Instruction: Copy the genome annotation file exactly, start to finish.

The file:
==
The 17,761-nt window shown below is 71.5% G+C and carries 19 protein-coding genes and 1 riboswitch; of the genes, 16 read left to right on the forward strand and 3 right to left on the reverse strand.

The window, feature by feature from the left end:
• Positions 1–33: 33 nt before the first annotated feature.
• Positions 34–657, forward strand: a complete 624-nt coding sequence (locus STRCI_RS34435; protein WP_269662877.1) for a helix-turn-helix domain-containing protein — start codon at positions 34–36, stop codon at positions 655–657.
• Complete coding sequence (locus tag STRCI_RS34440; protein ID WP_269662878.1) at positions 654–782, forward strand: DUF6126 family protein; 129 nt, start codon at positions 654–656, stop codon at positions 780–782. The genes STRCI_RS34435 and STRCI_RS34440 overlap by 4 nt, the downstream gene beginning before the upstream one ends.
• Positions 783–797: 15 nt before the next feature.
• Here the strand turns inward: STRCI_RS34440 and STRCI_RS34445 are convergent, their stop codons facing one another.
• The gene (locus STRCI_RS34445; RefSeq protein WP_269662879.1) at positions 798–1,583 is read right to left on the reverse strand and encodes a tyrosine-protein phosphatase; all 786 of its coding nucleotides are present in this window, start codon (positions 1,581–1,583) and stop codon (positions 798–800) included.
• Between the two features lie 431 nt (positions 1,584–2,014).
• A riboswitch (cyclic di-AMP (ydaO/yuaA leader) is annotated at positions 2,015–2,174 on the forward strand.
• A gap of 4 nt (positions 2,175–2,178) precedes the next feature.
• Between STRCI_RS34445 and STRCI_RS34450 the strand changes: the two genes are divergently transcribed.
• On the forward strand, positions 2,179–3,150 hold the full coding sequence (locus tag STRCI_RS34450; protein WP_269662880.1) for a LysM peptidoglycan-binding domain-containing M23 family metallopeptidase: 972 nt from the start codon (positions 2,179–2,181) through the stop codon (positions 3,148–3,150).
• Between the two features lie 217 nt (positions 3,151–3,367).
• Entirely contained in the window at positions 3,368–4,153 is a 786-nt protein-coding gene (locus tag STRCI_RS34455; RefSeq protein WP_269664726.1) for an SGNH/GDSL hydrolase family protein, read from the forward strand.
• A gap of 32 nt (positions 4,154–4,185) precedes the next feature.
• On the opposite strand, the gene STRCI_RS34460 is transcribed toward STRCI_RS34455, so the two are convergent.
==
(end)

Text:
The 17,761-nt window shown below is 71.5% G+C and carries 19 protein-coding genes and 1 riboswitch; of the genes, 16 read left to right on the forward strand and 3 right to left on the reverse strand.

The window, feature by feature from the left end:
• Positions 1–33: 33 nt before the first annotated feature.
• Positions 34–657, forward strand: a complete 624-nt coding sequence (locus STRCI_RS34435; protein WP_269662877.1) for a helix-turn-helix domain-containing protein — start codon at positions 34–36, stop codon at positions 655–657.
• Complete coding sequence (locus tag STRCI_RS34440; protein ID WP_269662878.1) at positions 654–782, forward strand: DUF6126 family protein; 129 nt, start codon at positions 654–656, stop codon at positions 780–782. The genes STRCI_RS34435 and STRCI_RS34440 overlap by 4 nt, the downstream gene beginning before the upstream one ends.
• Positions 783–797: 15 nt before the next feature.
• Here the strand turns inward: STRCI_RS34440 and STRCI_RS34445 are convergent, their stop codons facing one another.
• The gene (locus STRCI_RS34445; RefSeq protein WP_269662879.1) at positions 798–1,583 is read right to left on the reverse strand and encodes a tyrosine-protein phosphatase; all 786 of its coding nucleotides are present in this window, start codon (positions 1,581–1,583) and stop codon (positions 798–800) included.
• Between the two features lie 431 nt (positions 1,584–2,014).
• A riboswitch (cyclic di-AMP (ydaO/yuaA leader) is annotated at positions 2,015–2,174 on the forward strand.
• A gap of 4 nt (positions 2,175–2,178) precedes the next feature.
• Between STRCI_RS34445 and STRCI_RS34450 the strand changes: the two genes are divergently transcribed.
• On the forward strand, positions 2,179–3,150 hold the full coding sequence (locus tag STRCI_RS34450; protein WP_269662880.1) for a LysM peptidoglycan-binding domain-containing M23 family metallopeptidase: 972 nt from the start codon (positions 2,179–2,181) through the stop codon (positions 3,148–3,150).
• Between the two features lie 217 nt (positions 3,151–3,367).
• Entirely contained in the window at positions 3,368–4,153 is a 786-nt protein-coding gene (locus tag STRCI_RS34455; RefSeq protein WP_269664726.1) for an SGNH/GDSL hydrolase family protein, read from the forward strand.
• A gap of 32 nt (positions 4,154–4,185) precedes the next feature.
• On the opposite strand, the gene STRCI_RS34460 is transcribed toward STRCI_RS34455, so the two are convergent.